Off-Grid Electric, run by an energetic and innovative CEO, Xavier Helgesen, is identified as having one of the best business models Rogers has seen. The company is partially funded by similarly innovative investors like SolarCity. The company sells solar generation packages so that individual homes have their own minigrid system. The payment method is based on Africa’s successful mobile banking model which is how people in Africa pay for their phones and other services. 90% of the people in Africa have cell phones and about half have smart phones.
Digital technology is transforming the way companies are doing business worldwide and also disrupting older 20th century models. Uber and Netflix are examples of companies with disruptive business models to incumbents. Similarly, Solar City’s business model can be disruptive to the utility industry. Businesses like Off-Grid Electric demonstrate how connecting to a centralized grid is not always necessary and the potential for our businesses, homes, and neighborhoods in high-income countries to someday act as their own minigrids.
There is large growth potential in places like Africa and India. Once these models can be scaled up in low-income countries massive investment is positioned to follow. Bloomberg New Energy Finance published a statistic that the market for kerosene for things like lighting and other fossil fuel-powered stopgap technologies worldwide is $27 billion whereas, investment in solar in rural areas for electrification is only $511 million.
In a recent interview I had with Jim Rogers for ElectricityPolicy.com I asked what motivated him to write his book. Rogers explained that it is important to bring electricity to these communities because electricity is a “human right” and the key to lifting people out of poverty.
“Even as a young utility CEO,” Roger explains, “it motivated me to know that every morning I was helping to transform the lives of people by providing electricity to their homes and businesses.” His experiences in Africa reminded him a book on Lyndon Johnson, by Robert Caro, that talked about how the lives of women were transformed by bringing electricity to rural Texas. It gave him a sense of purpose and now still informs his dedication to bringing electricity to people. He explains, however, that, “only after writing his book did he have a deepened sense of the challenge of bringing electricity to low-income countries”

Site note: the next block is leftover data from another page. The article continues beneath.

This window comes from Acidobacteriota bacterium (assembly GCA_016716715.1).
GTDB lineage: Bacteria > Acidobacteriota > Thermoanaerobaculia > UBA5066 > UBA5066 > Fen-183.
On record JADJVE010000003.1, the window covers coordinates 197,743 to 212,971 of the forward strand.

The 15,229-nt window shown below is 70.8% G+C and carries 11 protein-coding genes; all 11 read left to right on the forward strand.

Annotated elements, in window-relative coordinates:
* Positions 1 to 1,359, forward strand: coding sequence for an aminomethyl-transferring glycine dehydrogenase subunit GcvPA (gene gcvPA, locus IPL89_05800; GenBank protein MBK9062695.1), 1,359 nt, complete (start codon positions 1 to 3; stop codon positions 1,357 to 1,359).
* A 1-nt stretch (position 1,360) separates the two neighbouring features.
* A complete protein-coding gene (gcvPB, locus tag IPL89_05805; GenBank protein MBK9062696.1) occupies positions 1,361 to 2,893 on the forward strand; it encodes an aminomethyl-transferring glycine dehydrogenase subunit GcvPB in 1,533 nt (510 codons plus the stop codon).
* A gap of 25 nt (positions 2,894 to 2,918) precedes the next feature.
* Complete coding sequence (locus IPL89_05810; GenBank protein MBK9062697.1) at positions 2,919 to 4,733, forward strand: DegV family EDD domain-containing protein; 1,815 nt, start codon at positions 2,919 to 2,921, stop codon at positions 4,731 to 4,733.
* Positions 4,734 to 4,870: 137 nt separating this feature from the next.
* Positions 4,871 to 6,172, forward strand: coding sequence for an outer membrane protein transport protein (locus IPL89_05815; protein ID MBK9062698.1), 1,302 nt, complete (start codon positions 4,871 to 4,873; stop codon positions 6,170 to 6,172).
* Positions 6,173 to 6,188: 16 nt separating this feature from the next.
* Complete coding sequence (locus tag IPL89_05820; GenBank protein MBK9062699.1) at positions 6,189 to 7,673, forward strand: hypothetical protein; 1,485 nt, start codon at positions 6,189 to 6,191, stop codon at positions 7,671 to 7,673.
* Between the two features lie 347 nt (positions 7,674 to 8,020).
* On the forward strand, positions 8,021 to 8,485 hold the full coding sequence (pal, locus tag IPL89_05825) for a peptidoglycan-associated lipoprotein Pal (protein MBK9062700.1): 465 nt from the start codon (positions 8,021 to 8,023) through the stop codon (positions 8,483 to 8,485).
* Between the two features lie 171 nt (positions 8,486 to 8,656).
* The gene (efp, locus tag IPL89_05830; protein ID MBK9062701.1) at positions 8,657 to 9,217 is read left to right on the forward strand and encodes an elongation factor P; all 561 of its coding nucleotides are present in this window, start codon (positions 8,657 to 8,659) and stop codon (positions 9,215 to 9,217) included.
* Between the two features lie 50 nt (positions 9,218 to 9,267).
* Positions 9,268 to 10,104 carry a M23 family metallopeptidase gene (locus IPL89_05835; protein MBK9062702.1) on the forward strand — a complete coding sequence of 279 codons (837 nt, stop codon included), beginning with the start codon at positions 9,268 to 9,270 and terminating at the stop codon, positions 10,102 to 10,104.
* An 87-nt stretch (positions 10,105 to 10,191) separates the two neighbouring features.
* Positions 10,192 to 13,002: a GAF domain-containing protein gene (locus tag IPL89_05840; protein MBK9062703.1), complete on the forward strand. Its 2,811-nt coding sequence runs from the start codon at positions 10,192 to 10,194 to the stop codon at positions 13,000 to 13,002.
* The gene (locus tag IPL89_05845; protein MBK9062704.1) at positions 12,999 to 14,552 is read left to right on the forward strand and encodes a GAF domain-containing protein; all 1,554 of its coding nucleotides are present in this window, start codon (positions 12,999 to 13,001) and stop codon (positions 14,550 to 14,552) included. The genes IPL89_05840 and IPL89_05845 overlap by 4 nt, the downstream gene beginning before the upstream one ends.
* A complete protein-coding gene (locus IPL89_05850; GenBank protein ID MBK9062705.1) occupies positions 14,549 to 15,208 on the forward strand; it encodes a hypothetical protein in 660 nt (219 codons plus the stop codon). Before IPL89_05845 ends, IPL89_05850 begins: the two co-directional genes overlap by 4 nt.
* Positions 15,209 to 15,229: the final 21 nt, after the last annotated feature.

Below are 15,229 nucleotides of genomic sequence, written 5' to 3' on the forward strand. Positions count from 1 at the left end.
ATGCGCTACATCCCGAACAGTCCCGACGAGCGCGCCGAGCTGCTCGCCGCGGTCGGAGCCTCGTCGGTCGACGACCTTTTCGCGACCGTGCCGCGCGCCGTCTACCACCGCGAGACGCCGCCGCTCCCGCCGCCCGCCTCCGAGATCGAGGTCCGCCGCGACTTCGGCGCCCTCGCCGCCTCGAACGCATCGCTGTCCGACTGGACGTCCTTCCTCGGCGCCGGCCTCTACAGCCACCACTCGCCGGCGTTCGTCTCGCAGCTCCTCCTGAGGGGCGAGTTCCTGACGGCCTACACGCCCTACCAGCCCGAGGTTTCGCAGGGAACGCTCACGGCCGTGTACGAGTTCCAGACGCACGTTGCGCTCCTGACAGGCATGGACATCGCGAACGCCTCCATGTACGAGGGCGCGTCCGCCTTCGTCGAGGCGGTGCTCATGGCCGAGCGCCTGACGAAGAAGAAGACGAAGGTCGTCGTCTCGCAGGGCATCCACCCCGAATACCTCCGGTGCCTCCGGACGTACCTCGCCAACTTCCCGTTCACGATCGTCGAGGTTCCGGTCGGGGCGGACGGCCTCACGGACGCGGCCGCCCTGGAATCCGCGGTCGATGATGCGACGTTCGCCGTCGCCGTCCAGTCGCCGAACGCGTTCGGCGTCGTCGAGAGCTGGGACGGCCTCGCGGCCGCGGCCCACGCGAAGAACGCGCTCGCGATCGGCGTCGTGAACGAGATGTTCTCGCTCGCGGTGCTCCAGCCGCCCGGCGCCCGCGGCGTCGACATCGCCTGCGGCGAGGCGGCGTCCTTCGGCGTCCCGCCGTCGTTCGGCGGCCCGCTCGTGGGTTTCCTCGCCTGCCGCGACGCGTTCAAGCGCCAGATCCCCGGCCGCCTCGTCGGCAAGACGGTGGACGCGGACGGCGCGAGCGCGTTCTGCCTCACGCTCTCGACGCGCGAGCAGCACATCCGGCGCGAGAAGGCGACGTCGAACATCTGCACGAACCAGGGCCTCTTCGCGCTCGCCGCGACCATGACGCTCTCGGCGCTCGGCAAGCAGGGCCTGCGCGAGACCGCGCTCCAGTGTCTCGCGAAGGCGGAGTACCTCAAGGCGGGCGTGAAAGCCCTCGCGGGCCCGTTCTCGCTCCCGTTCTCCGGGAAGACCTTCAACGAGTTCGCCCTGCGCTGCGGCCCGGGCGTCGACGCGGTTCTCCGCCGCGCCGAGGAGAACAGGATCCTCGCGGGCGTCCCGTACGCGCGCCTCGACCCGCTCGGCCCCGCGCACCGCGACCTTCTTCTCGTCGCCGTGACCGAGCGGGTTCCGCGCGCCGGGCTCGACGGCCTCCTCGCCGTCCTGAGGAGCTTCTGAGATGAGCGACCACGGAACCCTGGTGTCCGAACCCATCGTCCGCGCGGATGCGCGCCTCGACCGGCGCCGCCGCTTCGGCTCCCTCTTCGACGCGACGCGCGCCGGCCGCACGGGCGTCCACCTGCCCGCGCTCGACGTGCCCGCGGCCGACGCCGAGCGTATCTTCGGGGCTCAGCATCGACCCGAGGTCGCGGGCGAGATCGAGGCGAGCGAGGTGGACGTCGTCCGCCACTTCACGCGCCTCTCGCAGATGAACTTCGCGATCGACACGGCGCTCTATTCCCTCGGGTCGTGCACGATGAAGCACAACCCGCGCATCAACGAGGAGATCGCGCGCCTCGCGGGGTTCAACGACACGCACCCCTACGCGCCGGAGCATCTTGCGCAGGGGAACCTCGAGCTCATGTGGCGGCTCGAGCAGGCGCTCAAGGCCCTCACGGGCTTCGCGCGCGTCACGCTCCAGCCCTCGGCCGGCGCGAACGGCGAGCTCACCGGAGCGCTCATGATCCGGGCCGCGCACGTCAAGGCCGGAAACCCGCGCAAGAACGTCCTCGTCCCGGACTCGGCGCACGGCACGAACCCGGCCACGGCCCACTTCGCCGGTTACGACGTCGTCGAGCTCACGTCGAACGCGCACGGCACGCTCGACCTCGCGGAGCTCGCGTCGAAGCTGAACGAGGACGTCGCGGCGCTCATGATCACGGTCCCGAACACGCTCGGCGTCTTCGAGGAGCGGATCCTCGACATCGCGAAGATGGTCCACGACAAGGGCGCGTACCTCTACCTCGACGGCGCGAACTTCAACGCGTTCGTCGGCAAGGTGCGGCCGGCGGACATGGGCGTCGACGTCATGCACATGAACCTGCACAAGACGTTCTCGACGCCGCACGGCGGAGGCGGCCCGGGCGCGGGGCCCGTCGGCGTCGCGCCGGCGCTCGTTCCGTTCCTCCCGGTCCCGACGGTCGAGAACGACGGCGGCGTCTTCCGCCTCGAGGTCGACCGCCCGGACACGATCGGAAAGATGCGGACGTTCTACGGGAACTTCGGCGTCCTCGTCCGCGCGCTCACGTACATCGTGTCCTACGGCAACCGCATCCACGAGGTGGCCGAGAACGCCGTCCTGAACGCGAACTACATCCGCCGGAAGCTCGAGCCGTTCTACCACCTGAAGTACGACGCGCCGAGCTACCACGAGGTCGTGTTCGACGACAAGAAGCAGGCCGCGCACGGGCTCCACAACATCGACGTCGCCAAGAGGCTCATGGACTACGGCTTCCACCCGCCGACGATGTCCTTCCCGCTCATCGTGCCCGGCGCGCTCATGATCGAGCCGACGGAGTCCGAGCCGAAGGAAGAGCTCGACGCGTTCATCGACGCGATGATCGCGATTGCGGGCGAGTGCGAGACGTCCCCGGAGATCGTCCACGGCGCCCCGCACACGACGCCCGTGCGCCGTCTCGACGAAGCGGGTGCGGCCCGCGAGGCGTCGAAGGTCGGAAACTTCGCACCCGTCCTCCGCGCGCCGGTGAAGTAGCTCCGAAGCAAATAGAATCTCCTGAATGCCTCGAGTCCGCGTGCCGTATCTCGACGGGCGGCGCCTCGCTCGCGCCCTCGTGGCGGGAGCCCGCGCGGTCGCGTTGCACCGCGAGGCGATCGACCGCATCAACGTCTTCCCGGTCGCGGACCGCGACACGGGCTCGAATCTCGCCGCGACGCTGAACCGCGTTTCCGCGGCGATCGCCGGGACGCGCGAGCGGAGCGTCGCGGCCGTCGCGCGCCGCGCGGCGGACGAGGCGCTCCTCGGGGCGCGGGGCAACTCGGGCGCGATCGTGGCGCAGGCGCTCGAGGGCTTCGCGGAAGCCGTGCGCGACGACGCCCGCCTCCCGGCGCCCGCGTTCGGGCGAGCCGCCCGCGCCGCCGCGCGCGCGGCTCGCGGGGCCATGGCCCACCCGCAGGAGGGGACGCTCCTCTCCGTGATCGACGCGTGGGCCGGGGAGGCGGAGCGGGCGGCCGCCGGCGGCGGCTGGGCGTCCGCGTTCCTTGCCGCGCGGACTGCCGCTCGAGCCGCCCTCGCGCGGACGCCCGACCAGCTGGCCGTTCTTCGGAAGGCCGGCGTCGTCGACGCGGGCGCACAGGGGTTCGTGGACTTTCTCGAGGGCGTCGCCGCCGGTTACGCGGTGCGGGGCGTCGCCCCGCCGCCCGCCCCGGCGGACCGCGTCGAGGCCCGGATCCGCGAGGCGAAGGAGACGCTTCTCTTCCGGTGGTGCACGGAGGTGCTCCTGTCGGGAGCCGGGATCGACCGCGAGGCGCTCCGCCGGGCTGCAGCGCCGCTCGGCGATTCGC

Rogers, before he wrote the book, co-founded a company called “Global BrightLight Foundation” which has distributed 70,000 solar lanterns with cell phone chargers in Africa, Asia, and South America. It started as a charitable foundation and then turned it into a non-government organization with profits reinvested into the organization. The company is part of what Rogers describes as the “ladder of technology.” The first rung is solar powered lights and cell phone chargers and, as buying power increases, the last rung is the ability for a village to implement a full fledged microgrid.
“Our confidence in solar and storage,” Explains Rogers, “will only increase as we deploy in these remote areas of Africa and Asia and demonstrate to the world how it can work and be affordable. An emphasis on efficient appliances in those areas will also drive increasing demands for efficient appliances by US consumers.”
“Lighting the World” is for people in rich and poor countries and for laymen and experts alike. It not just about business models though, it is a book of stories and allegory. It takes you on a journey with the author to far-off villages and gives a glimpse of possibility and human invention. From this important book we learn from Rogers and are shown how we can learn from each other as well.
Leah Y. Parks is co-author of “All-Electric America: A Climate Solution and the Hopeful Future,” a journalist in the electricity industry and associate editor of ElectricityPolicy.com & Electricity Daily.
(The interview with Jim Rogers has not yet been published but is expected sometime in March 2016)